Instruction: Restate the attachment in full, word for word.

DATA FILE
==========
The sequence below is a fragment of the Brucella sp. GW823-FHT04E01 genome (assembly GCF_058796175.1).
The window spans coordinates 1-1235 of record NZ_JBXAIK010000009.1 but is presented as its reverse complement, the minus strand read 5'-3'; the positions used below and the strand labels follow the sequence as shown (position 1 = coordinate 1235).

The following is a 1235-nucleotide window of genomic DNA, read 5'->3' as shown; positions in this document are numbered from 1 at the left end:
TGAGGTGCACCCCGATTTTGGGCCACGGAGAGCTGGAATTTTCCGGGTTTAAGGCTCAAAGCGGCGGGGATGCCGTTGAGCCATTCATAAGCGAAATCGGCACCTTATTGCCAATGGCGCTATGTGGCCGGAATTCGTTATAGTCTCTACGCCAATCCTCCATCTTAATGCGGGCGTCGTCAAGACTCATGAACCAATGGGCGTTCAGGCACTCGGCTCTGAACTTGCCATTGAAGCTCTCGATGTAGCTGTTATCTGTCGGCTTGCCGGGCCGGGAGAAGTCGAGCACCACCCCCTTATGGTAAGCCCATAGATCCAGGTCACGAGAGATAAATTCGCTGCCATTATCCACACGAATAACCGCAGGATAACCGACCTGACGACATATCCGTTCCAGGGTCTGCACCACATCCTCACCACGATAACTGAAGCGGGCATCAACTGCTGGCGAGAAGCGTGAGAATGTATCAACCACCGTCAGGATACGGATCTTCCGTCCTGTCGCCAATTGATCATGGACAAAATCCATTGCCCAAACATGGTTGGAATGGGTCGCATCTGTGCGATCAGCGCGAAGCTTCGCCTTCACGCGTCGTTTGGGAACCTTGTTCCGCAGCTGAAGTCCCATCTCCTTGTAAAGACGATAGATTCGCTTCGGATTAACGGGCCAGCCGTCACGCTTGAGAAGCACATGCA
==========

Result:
The sequence below is a fragment of the Brucella sp. GW823-FHT04E01 genome (assembly GCF_058796175.1).
The window spans coordinates 1-1235 of record NZ_JBXAIK010000009.1 but is presented as its reverse complement, the minus strand read 5'-3'; the positions used below and the strand labels follow the sequence as shown (position 1 = coordinate 1235).

The following is a 1235-nucleotide window of genomic DNA, read 5'->3' as shown; positions in this document are numbered from 1 at the left end:
TGAGGTGCACCCCGATTTTGGGCCACGGAGAGCTGGAATTTTCCGGGTTTAAGGCTCAAAGCGGCGGGGATGCCGTTGAGCCATTCATAAGCGAAATCGGCACCTTATTGCCAATGGCGCTATGTGGCCGGAATTCGTTATAGTCTCTACGCCAATCCTCCATCTTAATGCGGGCGTCGTCAAGACTCATGAACCAATGGGCGTTCAGGCACTCGGCTCTGAACTTGCCATTGAAGCTCTCGATGTAGCTGTTATCTGTCGGCTTGCCGGGCCGGGAGAAGTCGAGCACCACCCCCTTATGGTAAGCCCATAGATCCAGGTCACGAGAGATAAATTCGCTGCCATTATCCACACGAATAACCGCAGGATAACCGACCTGACGACATATCCGTTCCAGGGTCTGCACCACATCCTCACCACGATAACTGAAGCGGGCATCAACTGCTGGCGAGAAGCGTGAGAATGTATCAACCACCGTCAGGATACGGATCTTCCGTCCTGTCGCCAATTGATCATGGACAAAATCCATTGCCCAAACATGGTTGGAATGGGTCGCATCTGTGCGATCAGCGCGAAGCTTCGCCTTCACGCGTCGTTTGGGAACCTTGTTCCGCAGCTGAAGTCCCATCTCCTTGTAAAGACGATAGATTCGCTTCGGATTAACGGGCCAGCCGTCACGCTTGAGAAGCACATGCA